Blogs > Cliopatria > Race and Kelley-Hawkins

Dec 6, 2005 7:29 am

Race and Kelley-Hawkins

Earlier this week, I posted at Mode for Caleb on Emma Dunham Kelley-Hawkins, the late nineteenth-century novelist long presumed to be an African American but now believed to have been white. The post followed up on Scott McLemee's column at Inside Higher Ed and Ralph Luker's post here at Cliopatria.

One of the things I suggested was this:"There seems to have been an enormous rush to judgment that the evidence provided by Holly Jackson, the Brandeis graduate student aforementioned, is straightforward proof about Kelley-Hawkins' race." That was a sloppy sentence, because it implied that I think Jackson might be wrong about Kelly-Hawkins' whiteness. McLemee, who generously linked to my post from his main page, responded thus:
As for CM's idea that there is a"rush to judgment," that certainly crossed my mind. But Holly Jackson actually makes a strong case for EDKH as white, while nobody has any solid evidence that she was black -- and when you read the scholarship, you notice people bending themselves out of shape to find some reason to think that she was. (I could have said more about that in the piece, including one case that verged on outright dishonesty, but that seemed like overdoing it.)

I agree completely that Jackson's evidence on the matter demolishes the traditional story about Kelly-Hawkins, since the traditional story is now apparently supported by no evidence at all. But if you look closer at my original statement on the"rush to judgment," what I wanted to question was not Jackson's particular evidence about Kelley-Hawkins, but rather the general presumption that certain kinds of historical evidence about race are inherently more decisive than others.

The idea that Kelley-Hawkins was black seems to have rested largely on the ambiguity of a photograph that appeared in one of her novels. Jackson's case for her whiteness rests, on the other hand, on family memories and documentary sources like the census. What I wanted to offer, however, was a cautionary warning that documentary sources about race are not necessarily less ambiguous than pictures. For instance, I wondered in the post about how nineteenth-century enumerators recorded" color" or"race." If, in some cases, determining a person's"race" was left to the enumerator's discretion, then a"W" in the census is not necessarily less ambiguous than a picture. It could simply record what a contemporary saw when he looked at Kelley-Hawkins. Does the census always offer us more information about race than meets the eye, or simply the same"information" provided from a contemporary perspective and packaged in documentary form? Such, at least, is a question I thought worth asking about Jackson's evidence. (An article by Martha Hodes in the February 2003 American Historical Review raised these questions about another Massachussetts family in the nineteenth century.)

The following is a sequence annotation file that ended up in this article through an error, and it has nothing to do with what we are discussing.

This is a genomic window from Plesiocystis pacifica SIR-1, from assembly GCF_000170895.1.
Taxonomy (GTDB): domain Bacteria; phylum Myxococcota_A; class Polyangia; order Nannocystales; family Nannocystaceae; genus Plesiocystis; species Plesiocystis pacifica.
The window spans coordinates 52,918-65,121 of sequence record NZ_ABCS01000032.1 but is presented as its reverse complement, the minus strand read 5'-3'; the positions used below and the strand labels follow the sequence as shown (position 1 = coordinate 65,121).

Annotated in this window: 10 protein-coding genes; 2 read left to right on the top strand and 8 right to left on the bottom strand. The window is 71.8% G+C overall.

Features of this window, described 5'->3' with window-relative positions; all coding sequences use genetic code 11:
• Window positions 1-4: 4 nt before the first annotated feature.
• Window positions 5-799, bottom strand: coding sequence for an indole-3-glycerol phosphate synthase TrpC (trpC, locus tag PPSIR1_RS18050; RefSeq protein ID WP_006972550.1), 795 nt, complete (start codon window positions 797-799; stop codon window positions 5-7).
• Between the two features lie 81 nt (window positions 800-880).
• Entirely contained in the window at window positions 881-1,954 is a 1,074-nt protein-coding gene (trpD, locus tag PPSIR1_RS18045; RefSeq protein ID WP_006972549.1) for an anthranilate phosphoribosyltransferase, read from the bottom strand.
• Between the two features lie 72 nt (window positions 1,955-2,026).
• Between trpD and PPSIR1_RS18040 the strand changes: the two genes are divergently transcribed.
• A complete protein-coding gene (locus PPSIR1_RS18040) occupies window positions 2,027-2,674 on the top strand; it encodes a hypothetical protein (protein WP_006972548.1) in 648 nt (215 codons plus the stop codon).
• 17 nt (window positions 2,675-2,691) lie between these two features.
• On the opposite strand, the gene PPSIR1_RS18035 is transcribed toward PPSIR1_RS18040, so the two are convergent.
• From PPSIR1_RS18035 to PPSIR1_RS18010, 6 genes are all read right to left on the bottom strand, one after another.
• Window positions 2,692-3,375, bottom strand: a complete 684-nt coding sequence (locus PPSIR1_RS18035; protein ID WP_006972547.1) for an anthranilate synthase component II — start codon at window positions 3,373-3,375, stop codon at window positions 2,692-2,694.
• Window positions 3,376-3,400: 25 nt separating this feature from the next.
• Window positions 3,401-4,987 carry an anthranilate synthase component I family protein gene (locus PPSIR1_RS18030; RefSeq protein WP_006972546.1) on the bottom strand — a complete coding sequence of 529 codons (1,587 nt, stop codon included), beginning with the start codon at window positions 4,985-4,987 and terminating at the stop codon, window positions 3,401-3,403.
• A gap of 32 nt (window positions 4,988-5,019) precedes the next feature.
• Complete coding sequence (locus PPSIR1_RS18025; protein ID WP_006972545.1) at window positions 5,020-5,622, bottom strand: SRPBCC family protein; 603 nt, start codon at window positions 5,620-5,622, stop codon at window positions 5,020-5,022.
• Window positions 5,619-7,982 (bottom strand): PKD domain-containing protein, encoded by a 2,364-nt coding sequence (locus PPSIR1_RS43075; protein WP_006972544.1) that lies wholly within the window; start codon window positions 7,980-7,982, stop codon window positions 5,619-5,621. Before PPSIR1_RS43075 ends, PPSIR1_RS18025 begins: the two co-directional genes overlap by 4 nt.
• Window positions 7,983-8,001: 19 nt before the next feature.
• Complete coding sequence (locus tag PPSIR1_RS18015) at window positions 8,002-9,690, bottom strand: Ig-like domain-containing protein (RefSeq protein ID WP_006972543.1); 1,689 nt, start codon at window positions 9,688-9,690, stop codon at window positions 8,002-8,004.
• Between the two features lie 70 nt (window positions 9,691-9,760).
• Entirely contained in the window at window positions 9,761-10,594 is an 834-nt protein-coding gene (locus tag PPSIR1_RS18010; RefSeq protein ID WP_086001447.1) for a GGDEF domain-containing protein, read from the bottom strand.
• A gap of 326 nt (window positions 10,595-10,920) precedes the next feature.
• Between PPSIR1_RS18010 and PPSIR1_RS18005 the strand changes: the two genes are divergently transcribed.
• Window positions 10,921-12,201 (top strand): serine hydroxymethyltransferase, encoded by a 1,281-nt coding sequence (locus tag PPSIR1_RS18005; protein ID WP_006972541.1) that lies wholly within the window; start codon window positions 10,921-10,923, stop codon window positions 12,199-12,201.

At Coffee Grounds, Evan Roberts replied with an extremely helpful post about census procedures, which includes links to instructions that were given to enumerators. This information supplemented comments that Julie Meloni made on my original post, drawing on her own experiences using the census for genealogical research.

I highly recommend Evan's post, and I entirely agree with this sentence:"What I think is significant is that Emma Dunham Kelley-Hawkins and her ancestors are always described as white. That is firmer evidence of being white, whatever 'being' and 'white' mean." What I wanted to say in my post was that we should continue to add that final clause to whatever we say about race in the nineteenth century. This does not mean that we cannot make judgments, on the basis of contemporary descriptions, about the"race" of historical actors. But it means we must always keep in mind how ambiguous and arbitrary such descriptions about race could be and still are. And we must careful not to assume uncritically that certain kinds of evidence -- like the census -- somehow offer glosses of what"being" and"white" meant that are more determinate than other kinds of evidence -- like photographs. (Incidentally, Coffee Grounds also has two recent posts on the distinction between"quantitative" and"qualitative" sources that might be relevant here. I'm suggesting that even"quantitative" sources like the census were"qualitative.")